by: Rebecca Taylor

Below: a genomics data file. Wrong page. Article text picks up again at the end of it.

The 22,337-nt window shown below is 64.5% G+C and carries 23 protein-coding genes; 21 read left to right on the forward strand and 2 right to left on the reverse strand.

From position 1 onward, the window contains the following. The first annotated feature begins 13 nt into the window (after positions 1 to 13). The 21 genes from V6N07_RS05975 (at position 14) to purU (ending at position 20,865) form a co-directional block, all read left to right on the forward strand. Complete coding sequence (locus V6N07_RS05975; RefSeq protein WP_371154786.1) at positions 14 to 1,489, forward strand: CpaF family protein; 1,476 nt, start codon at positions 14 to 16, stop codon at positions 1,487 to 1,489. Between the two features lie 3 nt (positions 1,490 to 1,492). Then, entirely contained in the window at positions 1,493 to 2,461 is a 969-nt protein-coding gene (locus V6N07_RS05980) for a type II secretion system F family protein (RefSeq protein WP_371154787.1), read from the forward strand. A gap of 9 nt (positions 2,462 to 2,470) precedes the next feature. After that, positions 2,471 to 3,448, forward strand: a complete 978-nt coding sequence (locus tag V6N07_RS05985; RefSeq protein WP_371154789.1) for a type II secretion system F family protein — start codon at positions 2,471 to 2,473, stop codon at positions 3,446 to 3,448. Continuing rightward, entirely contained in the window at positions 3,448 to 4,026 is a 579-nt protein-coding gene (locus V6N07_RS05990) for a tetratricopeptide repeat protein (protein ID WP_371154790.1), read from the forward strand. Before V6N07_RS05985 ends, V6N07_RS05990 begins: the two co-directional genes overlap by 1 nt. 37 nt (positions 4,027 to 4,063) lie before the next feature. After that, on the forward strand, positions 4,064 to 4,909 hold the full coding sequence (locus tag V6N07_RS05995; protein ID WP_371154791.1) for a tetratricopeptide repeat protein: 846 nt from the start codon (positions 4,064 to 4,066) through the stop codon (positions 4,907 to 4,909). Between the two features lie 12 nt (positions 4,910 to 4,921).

Affordable, yummy and easy, good old reliable peanut butter, or at least that’s what I used to think but now I’m not so convinced. I married a man who is extremely allergic to peanuts. Everywhere we go I am afraid; grocery shopping is ever so hard. We’ve only been married six months and I, Genevieve Palmer Corbin, am turning into a different person. My love for him is tearing us apart. He seems oblivious to how serious his condition really is. Now he wants to have children, a little boy he can teach to play catch, and a little girl he can build dollhouses for. He even has their names picked out: Kieran Andrew and Tara Beth. He’d make a great father but what if they were also allergic to peanuts. I’m already terrified of losing Rob; I don’t think I could go through that with children. I can’t believe I didn’t really realize the implications of his allergy before we were married. Whenever he came over, I’d make sure that the peanut butter was locked away and that nobody had used it in a while. I stopped eating peanut butter altogether because I didn’t want it to get on my clothes or have even a bit of the scent left on me. His allergy is like a terminal illness or death sentence waiting to happen; only we have no warning. I live in fear of losing what means the most to me. I have to read every label on every product I pick up, I’m so tired of reading MAY CONTAIN TRACES OF NUTS on labels. Even a simple candy bar is often forbidden. What if he goes to work one morning at the law firm, someone comes in who had a PB & J sandwich for lunch, and got some on their blouse, my husband smells the peanut butter and goes into shock. Our house is a peanut free zone or at least I hope it is. At work I have warned all the people I eat with that peanut butter is off limits if they care about me, they have agreed that they will be very careful too; they also think I’m rather obsessed on the issue and need to learn to relax. I can’t protect my husband from everything, I’m not trying to, just the peanuts. My husband has tried to make me feel better about the whole thing saying, “I drive a car, I could just as easily get hurt doing that, a filing cabinet could fall on me or any number of other things could just as easily affect anyone in this world,” like he thought that was going to help me feel better. Gee thanks, now I have a whole list of other things to worry about. Six months of marriage and a year of dating, and every night he always comes back to me. He carries a special injection should he come in contact with the nutty substance and he’s been dealing with this ever since he was in grade school and he has always been okay. There have been a few peanut scares but he has always made it through okay, maybe I just have to learn to not sweat the small stuff so much after all we all have a predetermined path, what will happen will happen and Rob is twenty-five, he probably wouldn’t appreciate it if I held his hand every step of the way. We can make it through. I need to face my fears and accept my life for what it is. Maybe some day we’ll even have children, but not yet, I need to learn to slow down and not be so crazy first, after all I’m this way with my husband; I’d be an absolute nervous wreck with children.